An Overview of Oral Cancer
Cancer that develops in the mouth or throat is known as oral cancer. These kinds of cancer are part of a larger category of cancers referred to as head and neck cancers. Mostly cancer is found in the squamous cells of your mouth, tongue, and lips.
Oral cancer is categorized into two types – those that occur in the mouth (oral cavity) (in your lips, inside your cheeks, teeth, gums, the front of your tongue etc.) and those that occur in the oropharynx (mid-region of your throat). It can become life-threatening if not detected and treated as soon as possible.
Who is at risk for oral cancer and who gets it?
Some experts say that men are at higher risk of developing oral cancer compared to women, and aged men (above 50 years) are even at higher risk. However, we have seen a decline in the incidence of cancers of the oral cavity and pharynx from the 1970s to 1990s all over the world, especially in white males and females.
Risk factors that may develop oral cancer include:
- Smoking a cigarette, cigar, or pipe makes you six times more susceptible to developing oral cancers compared to non-smokers.
- Usage of tobacco products increases the risk of cancer, especially in the cheeks, gums, and lips.
- Consumption of excessive alcohol makes you six times more susceptible to developing oral cancers compared to non-drinkers.
- Hereditary – family history of oral cancers.
- Exposure to ultraviolet rays, excessive sun exposure, particularly at a young age.
- Poor nutrition
- Poor oral hygiene
- Human papillomavirus (HPV) infection
Studies have shown that about 25% of all oral cancer cases are diagnosed in people who have the habit of drinking alcohol occasionally and do not smoke.
Signs & symptoms of oral cancer
Here are some of the common signs and symptoms one might encounter with oral cancer:
- The lips, gums, or other places inside your mouth are swollen/thickened, become rough, crusted, or eroded as a result of any of these conditions.
- Patches of different colours appear in the mouth, like velvety white, red, or speckled patches.
- Bleeding from the mouth without apparent cause
- Loss of feeling, or pain anywhere in your face, mouth, or neck without apparent cause
- The presence of sores over the face, neck, or mouth which easily bleed and take weeks to heal
- It feels like something has been caught in the back of your throat
- Difficulty chewing or swallowing
- Having trouble speaking
- Difficulty moving your jaw or tongue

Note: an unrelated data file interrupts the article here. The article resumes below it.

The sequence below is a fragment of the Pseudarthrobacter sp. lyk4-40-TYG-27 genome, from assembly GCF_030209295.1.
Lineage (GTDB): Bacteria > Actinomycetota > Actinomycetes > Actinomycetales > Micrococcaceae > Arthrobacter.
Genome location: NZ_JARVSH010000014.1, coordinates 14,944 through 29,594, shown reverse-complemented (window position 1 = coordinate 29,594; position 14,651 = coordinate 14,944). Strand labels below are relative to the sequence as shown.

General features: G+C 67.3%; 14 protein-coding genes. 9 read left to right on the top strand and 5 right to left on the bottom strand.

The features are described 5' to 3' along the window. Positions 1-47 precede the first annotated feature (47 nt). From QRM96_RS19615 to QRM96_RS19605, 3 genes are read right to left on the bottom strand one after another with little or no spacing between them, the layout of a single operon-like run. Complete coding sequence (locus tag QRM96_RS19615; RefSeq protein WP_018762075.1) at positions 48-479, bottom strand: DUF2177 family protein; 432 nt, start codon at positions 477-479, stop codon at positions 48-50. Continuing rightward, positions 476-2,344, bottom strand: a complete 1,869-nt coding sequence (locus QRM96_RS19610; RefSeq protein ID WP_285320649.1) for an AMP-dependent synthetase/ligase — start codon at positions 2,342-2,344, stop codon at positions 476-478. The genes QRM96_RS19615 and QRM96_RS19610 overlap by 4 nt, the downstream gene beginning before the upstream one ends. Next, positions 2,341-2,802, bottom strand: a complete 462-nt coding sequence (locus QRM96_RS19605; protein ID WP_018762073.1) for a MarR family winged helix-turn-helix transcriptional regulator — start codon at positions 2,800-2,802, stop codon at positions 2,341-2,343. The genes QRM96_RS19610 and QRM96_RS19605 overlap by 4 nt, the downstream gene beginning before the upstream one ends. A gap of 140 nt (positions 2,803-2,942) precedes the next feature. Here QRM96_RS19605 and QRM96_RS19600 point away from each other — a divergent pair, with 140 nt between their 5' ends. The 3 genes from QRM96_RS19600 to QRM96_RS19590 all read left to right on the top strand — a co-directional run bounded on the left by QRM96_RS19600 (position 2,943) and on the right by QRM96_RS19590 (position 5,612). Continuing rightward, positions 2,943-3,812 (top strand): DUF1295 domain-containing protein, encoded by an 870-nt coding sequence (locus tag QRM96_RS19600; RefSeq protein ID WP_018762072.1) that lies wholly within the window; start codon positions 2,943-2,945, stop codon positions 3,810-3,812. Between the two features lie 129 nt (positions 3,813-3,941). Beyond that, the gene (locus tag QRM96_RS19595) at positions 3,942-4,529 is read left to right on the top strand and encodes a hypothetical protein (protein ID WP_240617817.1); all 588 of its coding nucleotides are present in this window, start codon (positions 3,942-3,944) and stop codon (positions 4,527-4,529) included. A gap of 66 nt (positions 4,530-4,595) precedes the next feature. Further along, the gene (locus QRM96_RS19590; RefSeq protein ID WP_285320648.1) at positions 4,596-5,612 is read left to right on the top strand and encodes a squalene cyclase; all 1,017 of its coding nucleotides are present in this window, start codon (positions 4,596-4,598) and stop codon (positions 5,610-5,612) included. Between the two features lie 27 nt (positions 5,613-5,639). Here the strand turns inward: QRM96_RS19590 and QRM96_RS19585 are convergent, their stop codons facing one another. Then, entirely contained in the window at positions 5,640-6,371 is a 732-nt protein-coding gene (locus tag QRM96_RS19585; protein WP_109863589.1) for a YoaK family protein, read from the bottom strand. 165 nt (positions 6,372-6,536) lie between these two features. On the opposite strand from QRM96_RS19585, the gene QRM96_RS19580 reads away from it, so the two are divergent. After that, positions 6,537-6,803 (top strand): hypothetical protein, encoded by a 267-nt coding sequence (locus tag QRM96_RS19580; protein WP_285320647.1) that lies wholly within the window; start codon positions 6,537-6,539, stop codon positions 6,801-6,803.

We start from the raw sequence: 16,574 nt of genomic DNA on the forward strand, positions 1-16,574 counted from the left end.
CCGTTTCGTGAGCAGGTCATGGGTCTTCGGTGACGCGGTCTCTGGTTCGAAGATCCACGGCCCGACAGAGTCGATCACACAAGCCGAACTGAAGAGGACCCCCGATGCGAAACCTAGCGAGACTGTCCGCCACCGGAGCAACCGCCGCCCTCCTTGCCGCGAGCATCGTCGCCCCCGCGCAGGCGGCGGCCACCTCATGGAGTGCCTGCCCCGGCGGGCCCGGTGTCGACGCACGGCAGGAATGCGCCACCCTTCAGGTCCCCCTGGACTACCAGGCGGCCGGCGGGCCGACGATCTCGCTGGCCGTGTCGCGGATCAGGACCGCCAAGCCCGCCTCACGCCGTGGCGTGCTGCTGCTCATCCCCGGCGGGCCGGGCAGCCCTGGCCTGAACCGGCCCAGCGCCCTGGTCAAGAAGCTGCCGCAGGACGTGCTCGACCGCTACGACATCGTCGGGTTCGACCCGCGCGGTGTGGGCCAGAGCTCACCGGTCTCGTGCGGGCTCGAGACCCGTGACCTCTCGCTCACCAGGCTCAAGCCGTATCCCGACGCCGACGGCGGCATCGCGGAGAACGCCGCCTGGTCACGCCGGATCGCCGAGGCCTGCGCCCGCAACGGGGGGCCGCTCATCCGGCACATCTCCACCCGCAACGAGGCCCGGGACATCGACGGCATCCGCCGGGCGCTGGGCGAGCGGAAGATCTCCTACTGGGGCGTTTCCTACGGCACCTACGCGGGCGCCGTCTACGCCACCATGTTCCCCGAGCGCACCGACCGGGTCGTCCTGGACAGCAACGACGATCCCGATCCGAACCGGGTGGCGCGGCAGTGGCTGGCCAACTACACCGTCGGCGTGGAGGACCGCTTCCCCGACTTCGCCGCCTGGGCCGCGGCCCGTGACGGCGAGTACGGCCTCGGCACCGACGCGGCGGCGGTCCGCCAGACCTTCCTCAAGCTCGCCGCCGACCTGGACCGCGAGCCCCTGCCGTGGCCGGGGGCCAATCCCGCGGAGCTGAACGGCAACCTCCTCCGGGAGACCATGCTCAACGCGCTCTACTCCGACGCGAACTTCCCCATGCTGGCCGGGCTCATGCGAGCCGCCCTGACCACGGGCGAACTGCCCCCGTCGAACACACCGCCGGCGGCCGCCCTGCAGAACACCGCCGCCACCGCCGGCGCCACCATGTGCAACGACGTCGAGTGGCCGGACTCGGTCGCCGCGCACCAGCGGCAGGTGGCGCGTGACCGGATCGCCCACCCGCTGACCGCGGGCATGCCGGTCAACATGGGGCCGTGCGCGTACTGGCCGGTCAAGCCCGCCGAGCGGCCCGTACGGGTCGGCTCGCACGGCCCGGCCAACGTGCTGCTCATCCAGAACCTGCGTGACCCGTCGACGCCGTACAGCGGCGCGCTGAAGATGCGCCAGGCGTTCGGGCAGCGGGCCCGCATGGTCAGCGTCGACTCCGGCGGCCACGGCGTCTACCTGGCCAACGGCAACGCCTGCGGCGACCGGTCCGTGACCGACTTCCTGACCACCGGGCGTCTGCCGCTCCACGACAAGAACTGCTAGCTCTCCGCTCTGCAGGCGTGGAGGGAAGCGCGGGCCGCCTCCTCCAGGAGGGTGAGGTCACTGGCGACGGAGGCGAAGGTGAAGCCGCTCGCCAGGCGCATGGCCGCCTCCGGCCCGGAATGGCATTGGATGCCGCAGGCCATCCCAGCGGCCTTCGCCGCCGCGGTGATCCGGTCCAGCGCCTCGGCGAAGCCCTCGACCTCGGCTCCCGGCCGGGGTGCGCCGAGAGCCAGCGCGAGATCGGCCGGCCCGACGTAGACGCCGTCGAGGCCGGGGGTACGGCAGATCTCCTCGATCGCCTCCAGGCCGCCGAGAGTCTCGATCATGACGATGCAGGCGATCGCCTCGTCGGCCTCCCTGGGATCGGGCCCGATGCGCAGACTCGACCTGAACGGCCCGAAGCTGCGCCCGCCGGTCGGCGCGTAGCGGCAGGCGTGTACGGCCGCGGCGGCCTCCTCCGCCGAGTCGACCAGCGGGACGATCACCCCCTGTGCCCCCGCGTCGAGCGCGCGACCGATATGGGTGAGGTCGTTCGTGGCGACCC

- Voice changes, chronic sore throats, or hoarseness
- Pain in the ear
- A change in the anatomy of your teeth
- Loss of weight suddenly
If you observe any of the signs mentioned above, consult an expert doctor immediately and get evaluated.
How is oral cancer treated?
Cancers of the mouth will be treated in different ways depending on their type, location, and at the stage it is diagnosed.
The early stages of oral cancer can be treated surgically which involves removing the tumour and cancerous lymph nodes. Sometimes it may also be necessary to remove other tissue surrounding the mouth and neck.
Another option is radiation therapy. This procedure involves focusing strong radiation beams on the tumor. The procedure is continued for two to eight weeks based on the tumor. A combination of chemotherapy and radiation therapy is usually used to treat advanced stages.
The goal of chemotherapy is to kill cancer cells with drugs. Medications can be given to the patient either orally or via intravenous (IV) lines. Chemotherapy is generally performed as an outpatient procedure, but in the case of advanced stages, some require hospitalization.
Another treatment option is targeted therapy, which is effective for treating cancer in the early stages as well as in the advanced stages. Certain drugs in the therapy are used to target and inhibit the growth of cancer cells by binding to specific proteins on them.
In addition to oral cancer treatment, nutrition is also very important. Eating and swallowing often become difficult or painful due to treatments and results in poor appetite and weight loss. Talk to your doctor about your diet.
A nutritionist can assist you in planning a food menu rich in calories, vitamins, and minerals that is easy to swallow and digest so that your body gets what it needs as it heals.
Keep your mouth healthy
The final aspect of cancer treatment is keeping your mouth healthy. Be sure to clean your teeth and gums, as well as keep your mouth moist.
If you are having bad habits like smoking, drinking alcohol or eating poorly, change these habits immediately to reduce the risk of developing oral cancer. Generally, CDC recommends taking two doses of HPV vaccine for 11- to 12-year-old children to prevent cervical and other genital cancers. In addition to preventing cervical and genital cancers, the HPV vaccine may be able to protect against head and neck cancers as well. If you have previously suffered from oral cancer, then you are at an increased risk of the disease coming back, so keep seeing your doctor regularly.
To know more detailed information about oral cancer treatment, consult Dr Abhinand Potturi, Chief consultant, Department of Maxillofacial & Reconstructive Surgery, incharge – Oral Cancer Screening clinics at Premier Hospital, Mehdipatnam, Hyderabad.
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